What is particularly striking is his generosity towards his little sister, the person he could so easily be jealous of. He’ll share his food, often giving her over half of whatever delicacy he has, rather than the token amount, and sometimes we don’t even have to ask him to share with her. He’s certainly better at sharing his food than I am.

And, most importantly, he’ll share his time.

It puts me to shame.

Because he does it naturally, as something that’s the right thing to do. He doesn’t have that feeling of almost smug satisfaction that we can (and I’m speaking from personal experience) feel as adults sometimes as we earn virtual brownie points for being “good people”.

Which made me wonder, when do we get more attached to things than we do to people?

When do we learn to become more grudging about sharing, so much so that often sharing becomes a conscious choice rather than an automatic action? When we first learn to talk, one of the first concepts we learn is mine. It’s my teddy. My blanket. My dinner.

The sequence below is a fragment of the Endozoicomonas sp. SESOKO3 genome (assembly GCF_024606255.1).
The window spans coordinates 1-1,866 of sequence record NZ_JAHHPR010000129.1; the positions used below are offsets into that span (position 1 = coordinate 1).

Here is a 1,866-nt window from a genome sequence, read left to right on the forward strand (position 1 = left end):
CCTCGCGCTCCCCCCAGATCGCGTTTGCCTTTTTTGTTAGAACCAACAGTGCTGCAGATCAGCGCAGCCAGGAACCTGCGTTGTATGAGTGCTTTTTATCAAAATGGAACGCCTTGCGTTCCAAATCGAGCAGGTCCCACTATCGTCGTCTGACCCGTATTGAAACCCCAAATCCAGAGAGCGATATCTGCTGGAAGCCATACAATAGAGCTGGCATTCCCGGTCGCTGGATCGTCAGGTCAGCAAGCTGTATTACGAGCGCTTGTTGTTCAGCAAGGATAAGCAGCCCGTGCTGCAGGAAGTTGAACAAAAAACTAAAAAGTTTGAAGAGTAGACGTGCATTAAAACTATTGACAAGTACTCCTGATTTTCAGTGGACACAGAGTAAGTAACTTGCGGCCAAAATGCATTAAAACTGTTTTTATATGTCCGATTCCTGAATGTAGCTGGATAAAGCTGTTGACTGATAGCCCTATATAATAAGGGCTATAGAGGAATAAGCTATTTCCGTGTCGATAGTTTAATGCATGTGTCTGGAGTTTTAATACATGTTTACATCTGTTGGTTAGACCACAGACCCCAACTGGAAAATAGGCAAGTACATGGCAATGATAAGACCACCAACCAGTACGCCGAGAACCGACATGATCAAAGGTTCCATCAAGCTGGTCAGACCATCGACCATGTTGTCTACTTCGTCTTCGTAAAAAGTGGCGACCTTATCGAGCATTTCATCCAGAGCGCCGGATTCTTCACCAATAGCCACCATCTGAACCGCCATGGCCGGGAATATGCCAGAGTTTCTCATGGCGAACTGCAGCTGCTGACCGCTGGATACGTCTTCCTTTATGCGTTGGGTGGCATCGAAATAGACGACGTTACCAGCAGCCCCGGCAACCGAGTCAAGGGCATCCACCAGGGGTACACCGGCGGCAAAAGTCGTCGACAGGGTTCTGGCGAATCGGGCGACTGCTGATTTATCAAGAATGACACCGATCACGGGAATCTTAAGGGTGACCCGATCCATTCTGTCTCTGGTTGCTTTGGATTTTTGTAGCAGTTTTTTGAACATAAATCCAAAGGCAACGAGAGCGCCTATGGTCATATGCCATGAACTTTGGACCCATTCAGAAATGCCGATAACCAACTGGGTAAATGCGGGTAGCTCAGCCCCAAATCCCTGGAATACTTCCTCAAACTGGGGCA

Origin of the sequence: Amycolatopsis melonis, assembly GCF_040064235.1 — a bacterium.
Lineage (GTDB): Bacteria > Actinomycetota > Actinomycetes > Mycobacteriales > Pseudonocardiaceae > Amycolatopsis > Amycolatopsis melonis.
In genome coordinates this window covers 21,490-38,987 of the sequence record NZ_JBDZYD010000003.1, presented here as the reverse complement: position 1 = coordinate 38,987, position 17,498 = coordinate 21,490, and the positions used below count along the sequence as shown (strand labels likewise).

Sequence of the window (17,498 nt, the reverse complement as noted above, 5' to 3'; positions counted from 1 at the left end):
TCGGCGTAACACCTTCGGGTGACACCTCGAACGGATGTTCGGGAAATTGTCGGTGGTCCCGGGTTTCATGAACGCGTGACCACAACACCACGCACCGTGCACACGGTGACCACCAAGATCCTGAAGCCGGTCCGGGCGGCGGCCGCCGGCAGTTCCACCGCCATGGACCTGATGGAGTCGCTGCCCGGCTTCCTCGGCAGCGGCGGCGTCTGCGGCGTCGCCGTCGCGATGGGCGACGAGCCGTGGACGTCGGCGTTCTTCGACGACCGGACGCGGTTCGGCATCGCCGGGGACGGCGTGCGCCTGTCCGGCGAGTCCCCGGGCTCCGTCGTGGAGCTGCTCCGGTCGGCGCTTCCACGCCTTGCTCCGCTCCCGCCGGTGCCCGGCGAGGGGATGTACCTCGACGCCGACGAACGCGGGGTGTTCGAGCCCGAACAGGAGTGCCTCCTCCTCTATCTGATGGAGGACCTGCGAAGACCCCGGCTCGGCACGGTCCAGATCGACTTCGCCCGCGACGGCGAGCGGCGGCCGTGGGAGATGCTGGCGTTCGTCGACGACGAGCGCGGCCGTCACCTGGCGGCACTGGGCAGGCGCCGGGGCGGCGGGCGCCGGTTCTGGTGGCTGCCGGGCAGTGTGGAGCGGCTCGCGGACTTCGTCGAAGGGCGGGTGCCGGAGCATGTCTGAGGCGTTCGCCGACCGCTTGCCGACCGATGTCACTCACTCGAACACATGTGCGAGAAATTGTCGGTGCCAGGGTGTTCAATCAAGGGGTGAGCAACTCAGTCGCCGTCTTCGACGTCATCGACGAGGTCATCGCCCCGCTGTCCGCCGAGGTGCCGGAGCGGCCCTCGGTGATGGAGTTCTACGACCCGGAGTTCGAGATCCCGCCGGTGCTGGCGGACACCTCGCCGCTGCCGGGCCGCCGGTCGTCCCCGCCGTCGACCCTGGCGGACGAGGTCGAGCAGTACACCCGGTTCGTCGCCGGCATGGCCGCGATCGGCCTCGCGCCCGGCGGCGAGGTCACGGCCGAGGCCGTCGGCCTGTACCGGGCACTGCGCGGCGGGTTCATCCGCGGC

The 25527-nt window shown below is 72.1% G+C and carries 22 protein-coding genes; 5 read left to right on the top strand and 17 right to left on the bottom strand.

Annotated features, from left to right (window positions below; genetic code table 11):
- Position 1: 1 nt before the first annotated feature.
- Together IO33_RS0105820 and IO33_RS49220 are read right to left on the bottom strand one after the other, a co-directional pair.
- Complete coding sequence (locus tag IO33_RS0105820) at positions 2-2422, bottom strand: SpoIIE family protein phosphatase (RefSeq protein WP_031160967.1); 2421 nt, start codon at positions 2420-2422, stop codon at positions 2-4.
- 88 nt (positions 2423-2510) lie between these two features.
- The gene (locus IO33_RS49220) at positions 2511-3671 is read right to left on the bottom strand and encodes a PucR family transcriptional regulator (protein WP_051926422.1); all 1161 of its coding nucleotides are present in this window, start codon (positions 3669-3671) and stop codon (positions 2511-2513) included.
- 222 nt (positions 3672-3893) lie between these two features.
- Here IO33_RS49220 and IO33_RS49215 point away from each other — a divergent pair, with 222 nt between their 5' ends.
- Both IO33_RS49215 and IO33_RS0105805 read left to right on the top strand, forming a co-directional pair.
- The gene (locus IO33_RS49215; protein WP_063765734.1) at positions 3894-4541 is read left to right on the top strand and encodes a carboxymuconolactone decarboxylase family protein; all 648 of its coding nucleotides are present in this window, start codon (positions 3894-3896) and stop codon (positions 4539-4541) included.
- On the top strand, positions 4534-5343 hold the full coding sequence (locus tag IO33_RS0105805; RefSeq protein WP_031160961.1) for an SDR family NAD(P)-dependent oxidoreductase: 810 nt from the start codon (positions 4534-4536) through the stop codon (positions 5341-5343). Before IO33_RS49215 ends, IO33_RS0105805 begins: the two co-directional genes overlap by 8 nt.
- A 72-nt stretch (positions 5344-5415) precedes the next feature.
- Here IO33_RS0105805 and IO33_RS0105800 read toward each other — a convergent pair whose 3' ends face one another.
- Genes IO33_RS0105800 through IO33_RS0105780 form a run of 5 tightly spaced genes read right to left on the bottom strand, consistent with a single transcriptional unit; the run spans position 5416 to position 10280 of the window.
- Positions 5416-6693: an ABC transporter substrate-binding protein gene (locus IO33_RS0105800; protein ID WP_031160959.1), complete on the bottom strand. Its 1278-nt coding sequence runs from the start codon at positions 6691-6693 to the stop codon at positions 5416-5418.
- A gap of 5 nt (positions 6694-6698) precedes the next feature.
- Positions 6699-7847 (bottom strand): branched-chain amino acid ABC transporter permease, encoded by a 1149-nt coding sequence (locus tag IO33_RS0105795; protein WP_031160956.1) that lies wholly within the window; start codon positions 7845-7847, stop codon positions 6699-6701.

Then we grow out of it.

And I don’t think we realise we’ve grown out of it until somebody reminds us.

Motormouth has taken on the role of teacher and mentor to Mini.

But I’m sitting at the back of the classroom.

Dragon’s Tears


I took Motormouth to the cinema for the second ever time a few weeks ago to see How to Train Your Dragon 2. He’s a big fan of the first film, and the TV series, and it’s a special treat to snuggle together while I read the books to him. We were both looking forward to having some son/mummy time together, although I suspect he was looking forward to his packet of sweets even more.

The film was good with the standard of animation we’ve come to expect from the series but there was one thing that took me totally by surprise – *SPOILER ALERT* – Hiccup’s dad, Stoick the Vast, dies.

Yep. Stoick.

A major character.


He does it in a heroic way of course, saving Hiccup, but it’s a death from which there is no coming back. No dragon magic or sleight of hand that will help him get up again. It’s permanent.

Motormouth has lost someone he genuinely liked and cared about. And Hiccup, someone he cares about even more, has lost his Daddy.